*Advances in Methods and Practices in Psychological Science*.

**Abstract:**This article explains a decision rule that uses Bayesian posterior distributions as the basis for accepting or rejecting null values of parameters. This decision rule focuses on the range of plausible values indicated by the highest density interval of the posterior distribution and the relation between this range and a region of practical equivalence (ROPE) around the null value. The article also discusses considerations for setting the limits of a ROPE and emphasizes that analogous considerations apply to setting the decision thresholds for p values and Bayes factors.

Figure 1 of the article |

From the introduction:

In everyday life and in science, people often gather data to estimate a value precisely enough to take action. We use sensory data to decide that a fruit is ripe enough to be tasty but not overripe—that the ripeness is “just right” (e.g., Kappel, Fisher-Fleming, & Hogue, 1995, 1996). Scientists measured the position of the planet Mercury (among other things) until the estimate of the parameter γ in competing theories of gravity was sufficiently close to 1.0 to accept general relativity for applied purposes (e.g., Will, 2014).The published article is available

These examples illustrate a method for decision making that I formalize in this article. This method, which is based on Bayesian estimation of parameters, uses two key ingredients. The first ingredient is a summary of certainty about the measurement. Because data are noisy, a larger set of data provides greater certainty about the estimated value of measurement. Certainty is expressed by a confidence interval in frequentist statistics and by a highest density interval (HDI) in Bayesian statistics. The HDI summarizes the range of most credible values of a measurement. The second key ingredient in the decision method is a range of parameter values that is good enough for practical purposes. This range is called the region of practical equivalence (ROPE). The decision rule, which I refer to as the HDI+ROPE decision rule, is intuitively straightforward: If the entire HDI—that is, all the most credible values—falls within the ROPE, then accept the target value for practical purposes. If the entire HDI falls outside the ROPE, then reject the target value. Otherwise, withhold a decision.

In this article, I explain the HDI+ROPE decision rule and provide examples. I then discuss considerations for setting the limits of a ROPE and explain that similar considerations apply to setting the decision thresholds for p values and Bayes factors.

**here**(http://journals.sagepub.com/doi/full/10.1177/2515245918771304) and a pre-print version, with some differences in details, is available

**here**(https://osf.io/s5vdy).

Hello, Mr. Kruschke, good night.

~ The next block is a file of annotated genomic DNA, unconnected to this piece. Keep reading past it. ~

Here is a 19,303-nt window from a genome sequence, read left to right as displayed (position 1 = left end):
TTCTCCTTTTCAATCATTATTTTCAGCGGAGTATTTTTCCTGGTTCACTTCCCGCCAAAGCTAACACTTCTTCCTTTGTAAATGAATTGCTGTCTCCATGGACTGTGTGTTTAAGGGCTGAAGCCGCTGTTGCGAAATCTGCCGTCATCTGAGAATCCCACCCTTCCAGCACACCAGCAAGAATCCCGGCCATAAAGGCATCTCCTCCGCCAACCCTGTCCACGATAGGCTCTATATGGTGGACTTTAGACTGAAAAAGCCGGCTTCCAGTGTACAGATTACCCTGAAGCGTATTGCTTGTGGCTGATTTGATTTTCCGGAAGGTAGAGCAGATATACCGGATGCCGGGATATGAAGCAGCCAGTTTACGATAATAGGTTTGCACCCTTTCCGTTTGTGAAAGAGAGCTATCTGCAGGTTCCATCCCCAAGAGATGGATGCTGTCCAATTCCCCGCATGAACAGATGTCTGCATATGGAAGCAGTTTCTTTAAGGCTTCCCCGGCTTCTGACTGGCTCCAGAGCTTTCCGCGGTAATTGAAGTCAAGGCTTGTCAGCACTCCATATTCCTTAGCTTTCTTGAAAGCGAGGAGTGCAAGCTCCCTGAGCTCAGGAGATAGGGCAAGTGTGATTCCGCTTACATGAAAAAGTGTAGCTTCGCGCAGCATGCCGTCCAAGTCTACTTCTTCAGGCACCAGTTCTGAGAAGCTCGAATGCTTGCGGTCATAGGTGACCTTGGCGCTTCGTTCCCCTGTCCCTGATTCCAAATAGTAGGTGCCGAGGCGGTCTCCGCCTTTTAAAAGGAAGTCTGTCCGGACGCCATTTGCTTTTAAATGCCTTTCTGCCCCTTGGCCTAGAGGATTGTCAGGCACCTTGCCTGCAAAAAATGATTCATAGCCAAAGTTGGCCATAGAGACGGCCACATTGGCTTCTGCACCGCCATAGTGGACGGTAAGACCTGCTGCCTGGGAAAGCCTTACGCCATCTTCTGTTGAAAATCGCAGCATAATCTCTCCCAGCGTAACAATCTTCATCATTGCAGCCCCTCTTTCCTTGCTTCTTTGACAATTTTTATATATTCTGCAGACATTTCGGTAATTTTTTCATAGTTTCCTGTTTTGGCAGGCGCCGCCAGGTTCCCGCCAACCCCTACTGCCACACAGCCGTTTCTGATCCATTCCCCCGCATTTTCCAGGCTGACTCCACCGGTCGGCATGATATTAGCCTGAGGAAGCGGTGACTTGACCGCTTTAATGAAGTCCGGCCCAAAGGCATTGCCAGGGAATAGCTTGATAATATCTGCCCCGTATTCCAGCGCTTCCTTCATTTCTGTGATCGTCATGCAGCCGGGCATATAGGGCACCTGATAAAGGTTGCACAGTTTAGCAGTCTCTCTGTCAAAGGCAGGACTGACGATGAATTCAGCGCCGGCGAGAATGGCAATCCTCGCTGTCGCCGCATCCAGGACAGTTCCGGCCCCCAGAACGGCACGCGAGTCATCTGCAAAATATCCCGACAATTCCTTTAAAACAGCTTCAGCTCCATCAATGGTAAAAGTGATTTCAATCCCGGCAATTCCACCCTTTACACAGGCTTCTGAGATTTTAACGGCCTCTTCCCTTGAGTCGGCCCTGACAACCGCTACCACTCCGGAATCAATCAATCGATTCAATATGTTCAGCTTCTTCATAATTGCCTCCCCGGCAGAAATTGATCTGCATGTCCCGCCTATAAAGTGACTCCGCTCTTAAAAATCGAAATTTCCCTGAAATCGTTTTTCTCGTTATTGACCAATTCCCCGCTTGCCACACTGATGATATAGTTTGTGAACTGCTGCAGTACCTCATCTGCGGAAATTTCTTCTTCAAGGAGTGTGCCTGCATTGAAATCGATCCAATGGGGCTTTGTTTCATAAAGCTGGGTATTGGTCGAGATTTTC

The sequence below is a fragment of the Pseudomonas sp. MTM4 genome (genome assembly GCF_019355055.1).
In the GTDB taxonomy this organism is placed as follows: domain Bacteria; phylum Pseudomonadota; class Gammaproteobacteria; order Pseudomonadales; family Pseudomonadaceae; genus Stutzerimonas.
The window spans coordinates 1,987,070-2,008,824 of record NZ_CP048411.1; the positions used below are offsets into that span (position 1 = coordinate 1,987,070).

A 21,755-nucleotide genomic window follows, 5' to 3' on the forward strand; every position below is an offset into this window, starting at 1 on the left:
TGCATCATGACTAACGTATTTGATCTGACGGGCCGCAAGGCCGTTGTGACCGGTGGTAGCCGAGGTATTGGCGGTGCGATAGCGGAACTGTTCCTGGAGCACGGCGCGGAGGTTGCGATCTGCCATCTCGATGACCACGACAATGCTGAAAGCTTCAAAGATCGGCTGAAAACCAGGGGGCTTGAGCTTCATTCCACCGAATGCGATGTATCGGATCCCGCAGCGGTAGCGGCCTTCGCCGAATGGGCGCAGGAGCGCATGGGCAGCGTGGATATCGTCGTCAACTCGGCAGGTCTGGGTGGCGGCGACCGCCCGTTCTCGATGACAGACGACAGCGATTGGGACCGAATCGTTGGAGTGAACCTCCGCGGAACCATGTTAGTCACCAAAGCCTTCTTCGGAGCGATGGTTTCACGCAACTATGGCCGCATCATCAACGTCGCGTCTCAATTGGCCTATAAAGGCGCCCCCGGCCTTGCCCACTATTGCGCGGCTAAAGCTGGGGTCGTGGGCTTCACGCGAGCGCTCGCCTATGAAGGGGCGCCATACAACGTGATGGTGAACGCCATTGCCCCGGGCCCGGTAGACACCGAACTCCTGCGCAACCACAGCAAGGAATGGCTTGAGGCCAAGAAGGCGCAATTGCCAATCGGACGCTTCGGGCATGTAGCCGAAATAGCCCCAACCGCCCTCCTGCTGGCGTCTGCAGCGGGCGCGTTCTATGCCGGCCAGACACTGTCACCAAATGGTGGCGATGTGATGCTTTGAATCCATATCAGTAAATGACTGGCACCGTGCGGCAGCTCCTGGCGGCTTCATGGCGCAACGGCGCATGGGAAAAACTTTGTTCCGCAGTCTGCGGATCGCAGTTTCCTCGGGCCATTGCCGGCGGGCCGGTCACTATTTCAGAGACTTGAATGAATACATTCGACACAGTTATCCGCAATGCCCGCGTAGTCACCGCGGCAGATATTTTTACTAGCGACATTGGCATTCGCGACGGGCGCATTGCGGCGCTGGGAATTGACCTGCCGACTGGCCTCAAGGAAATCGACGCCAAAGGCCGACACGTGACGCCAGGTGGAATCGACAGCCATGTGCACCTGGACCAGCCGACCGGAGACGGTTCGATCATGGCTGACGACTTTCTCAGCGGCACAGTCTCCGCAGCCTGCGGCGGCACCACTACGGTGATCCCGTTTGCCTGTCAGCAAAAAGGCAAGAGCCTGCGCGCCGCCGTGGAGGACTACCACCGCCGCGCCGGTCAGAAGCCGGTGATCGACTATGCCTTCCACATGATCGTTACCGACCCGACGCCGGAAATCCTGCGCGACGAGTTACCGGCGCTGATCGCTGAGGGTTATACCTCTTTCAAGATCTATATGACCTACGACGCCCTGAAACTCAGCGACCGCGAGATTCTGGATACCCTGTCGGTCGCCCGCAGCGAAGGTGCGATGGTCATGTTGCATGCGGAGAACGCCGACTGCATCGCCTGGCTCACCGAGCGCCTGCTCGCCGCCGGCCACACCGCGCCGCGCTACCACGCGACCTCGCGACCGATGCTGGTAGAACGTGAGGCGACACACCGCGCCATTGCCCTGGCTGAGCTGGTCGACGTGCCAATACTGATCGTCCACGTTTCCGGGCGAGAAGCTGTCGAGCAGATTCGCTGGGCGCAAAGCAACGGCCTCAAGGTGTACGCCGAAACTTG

ReplyDeleteIn your robust models, I see you use an individual mu and sigma for each distribution, but always a shared nu for both. Why not an individual nu for each distribution? Are there cases when one should use an individual nu for each distribution?

Thanks in advance.

It would be straight forward to give each group its own nu, analogous to giving each group its own sigma. However, the value of nu is influenced mainly by the outlying data, and typically each group has relatively small numbers of outlying data. Therefore the estimate of nu is typically very uncertain for each group. By using one nu for all groups, we are using the outliers from all groups to inform the tail-heaviness of the noise distribution. Using one nu for all groups might be interpreted as assuming that the same outlier process affects all groups (whatever that means). If you have a situation in which you have a ton of data in the tails and reason to believe that the normalities of the groups differ, then do give each group its own nu parameter.

DeleteP.S. If you haven't seen it, be sure to read this blog post about the values of nu: https://doingbayesiandataanalysis.blogspot.com/2015/12/prior-on-df-normality-parameter-in-t.html

DeleteReally nice, simple to understand paper.

ReplyDeleteThere's one thing that I'm not sure I can get my head around:

Is there a particular reason for using the location of the HDI rather than simply asking how much of the distribution falls above vs below the upper bound of the ROPE? Why ignore the density in the outer tails when making the decision?

In the Supplement, at https://osf.io/fchdr/ , there's a section headed, "Decision rule based on ROPE alone." That might address your question. If not, let me know.

DeleteThat is the discussion I was looking for, thanks.

DeleteThe HDI+ROPE approach is probably better protection against the kinds of erroneous interpretations you describe, if you don't bother to look at the posterior. But I don't think I'd ever consider interpreting either result (HDI+ROPE or ROPE-only) without actually looking at the posterior distribution.